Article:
Clinical Context:  Pyrimidine analog available enterally or IV for use against a variety of fungal pathogens but is not generally used as monotherapy owing to emergence of resistance during therapy. Well absorbed orally but should be administered IV to critically ill patients.

Caspofungin (Cancidas)

Clinical Context:  Routinely used to treat refractory invasive aspergillosis and invasive candidiasis. First of a new class of antifungal drugs (glucan synthesis inhibitors). Inhibits synthesis of beta-(1,3)-D-glucan, an essential component of fungal cell wall.

Micafungin (Mycamine)

Clinical Context:  Member of new class of antifungal agents, echinocandins, that inhibit cell wall synthesis. Inhibits synthesis of 1,3-beta-D-glucan, an essential fungal cell wall component not present in mammalian cells.

Approved indications include (1) prophylaxis of candidal infections in patients undergoing hematopoietic stem cell transplantation and (2) treatment of esophageal candidiasis.

Further Inpatient Care

Patients with trichosporonosis should be monitored carefully, preferably in the ICU, until recovery of an adequate neutrophil count. Continue active antifungal therapy during the period of neutropenia and after recovery of neutrophil count until the resolution of symptoms.

Monitor blood cultures, urine cultures, and cutaneous or ocular lesions, along with renal and hepatic panel blood chemistries.

CT scanning of the abdomen and pelvis is indicated in most patients for initial evaluation and should be periodically repeated to monitor the progress of disease. For example, the lesions of hepatosplenic disease may become visible only after recovery of neutrophils.

The patient should remain on therapy until clinically stable and afebrile with the resolution of all visceral lesions.


The prognosis of acute disseminated Trichosporon infection is poor, unless recovery of neutrophils occurs.

The prognosis of indolent or localized infection is better than that of disseminated disease.


Ryan C Maves, MD, FACP, FCCP, FIDSA, Program Director, Infectious Diseases Fellowship, Naval Medical Center San Diego; Associate Professor of Medicine, Uniformed Services University of the Health Sciences

Disclosure: Nothing to disclose.

Specialty Editors

Francisco Talavera, PharmD, PhD, Adjunct Assistant Professor, University of Nebraska Medical Center College of Pharmacy; Editor-in-Chief, Medscape Drug Reference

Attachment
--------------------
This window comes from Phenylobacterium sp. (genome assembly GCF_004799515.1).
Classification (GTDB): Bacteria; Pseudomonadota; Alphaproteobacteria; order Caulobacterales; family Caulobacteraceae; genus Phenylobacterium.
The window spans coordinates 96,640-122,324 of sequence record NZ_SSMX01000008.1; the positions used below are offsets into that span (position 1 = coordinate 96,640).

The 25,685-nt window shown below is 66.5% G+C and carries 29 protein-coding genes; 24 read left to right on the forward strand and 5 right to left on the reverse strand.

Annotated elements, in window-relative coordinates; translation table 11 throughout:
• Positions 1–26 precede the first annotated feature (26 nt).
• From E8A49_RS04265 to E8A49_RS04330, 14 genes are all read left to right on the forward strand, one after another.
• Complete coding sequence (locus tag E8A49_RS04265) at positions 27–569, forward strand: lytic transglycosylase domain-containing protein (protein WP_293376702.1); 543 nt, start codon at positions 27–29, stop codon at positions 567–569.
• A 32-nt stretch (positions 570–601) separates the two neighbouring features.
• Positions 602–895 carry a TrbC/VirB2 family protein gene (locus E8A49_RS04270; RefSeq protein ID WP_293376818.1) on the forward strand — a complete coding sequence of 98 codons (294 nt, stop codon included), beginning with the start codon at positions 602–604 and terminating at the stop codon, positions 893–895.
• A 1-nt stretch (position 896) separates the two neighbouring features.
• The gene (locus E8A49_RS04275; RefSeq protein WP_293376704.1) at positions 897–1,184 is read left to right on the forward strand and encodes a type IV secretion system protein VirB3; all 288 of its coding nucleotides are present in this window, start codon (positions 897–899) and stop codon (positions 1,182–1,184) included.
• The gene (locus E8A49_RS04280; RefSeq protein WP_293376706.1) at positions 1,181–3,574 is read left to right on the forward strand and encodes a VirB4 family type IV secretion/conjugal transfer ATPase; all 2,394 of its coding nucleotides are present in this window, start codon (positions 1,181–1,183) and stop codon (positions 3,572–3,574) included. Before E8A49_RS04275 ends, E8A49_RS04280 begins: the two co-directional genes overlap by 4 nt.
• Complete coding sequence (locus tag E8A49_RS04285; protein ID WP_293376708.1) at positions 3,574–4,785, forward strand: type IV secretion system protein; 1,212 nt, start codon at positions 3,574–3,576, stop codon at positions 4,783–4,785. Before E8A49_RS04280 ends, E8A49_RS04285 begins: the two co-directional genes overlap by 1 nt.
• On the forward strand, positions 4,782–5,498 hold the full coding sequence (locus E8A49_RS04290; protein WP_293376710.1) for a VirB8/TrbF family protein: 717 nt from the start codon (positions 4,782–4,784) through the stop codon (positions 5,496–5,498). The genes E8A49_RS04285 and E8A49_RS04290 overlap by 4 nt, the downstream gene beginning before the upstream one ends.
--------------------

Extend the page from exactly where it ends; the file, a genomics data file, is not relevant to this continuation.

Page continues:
Disclosure: Received salary from Medscape for employment. for: Medscape.

Thomas M Kerkering, MD, Chief of Infectious Diseases, Virginia Tech Carilion School of Medicine

Disclosure: Nothing to disclose.

Chief Editor

Mark R Wallace, MD, FACP, FIDSA, Clinical Professor of Medicine, Florida State University College of Medicine; Clinical Professor of Medicine, University of Central Florida College of Medicine

Disclosure: Nothing to disclose.

Additional Contributors

Jeffrey M Zaks, MD, Clinical Associate Professor of Medicine, Wayne State University School of Medicine; Vice President, Medical Affairs, Chief Medical Officer, Department of Internal Medicine, Providence Hospital

Disclosure: Nothing to disclose.


Braden R Hale, MD, MPH, Director, Department of Defense HIV/AIDS Prevention Program, Naval Health Research Center, San Diego, California.

Braden R Hale, MD, MPH is a member of the following medical societies: Alpha Omega Alpha, American College of Physicians, Armed Forces Infectious Diseases Society, and Infectious Diseases Society of America

Disclosure: Nothing to disclose.

Tyler E Warkentien, MD, MPH, Attending Physician, Department of Infectious Diseases, Walter Reed National Military Medical Center, Bethesda, MD

Tyler E Warkentien is a member of the following medical societies: American College of Physicians, American Society for Microbiology, American Society of Tropical Medicine and Hygiene, Armed Forces Infectious Diseases Society, and Infectious Diseases Society of America

Disclosure: Nothing to disclose.


The views expressed in this article are those of the author and do not necessarily reflect the official policy or position of the Department of the Navy, Department of Defense, nor the U.S. Government. The author of this work is an employee of the U.S. Government. This work was prepared as part of his official duties. Title 17 U.S.C. § 105 provides that ‘Copyright protection under this title is not available for any work of the United States Government’. Title 17 U.S.C. § 101 defines a U.S. Government work as a work prepared by a military service member or employee of the U.S. Government as part of that person’s official duties.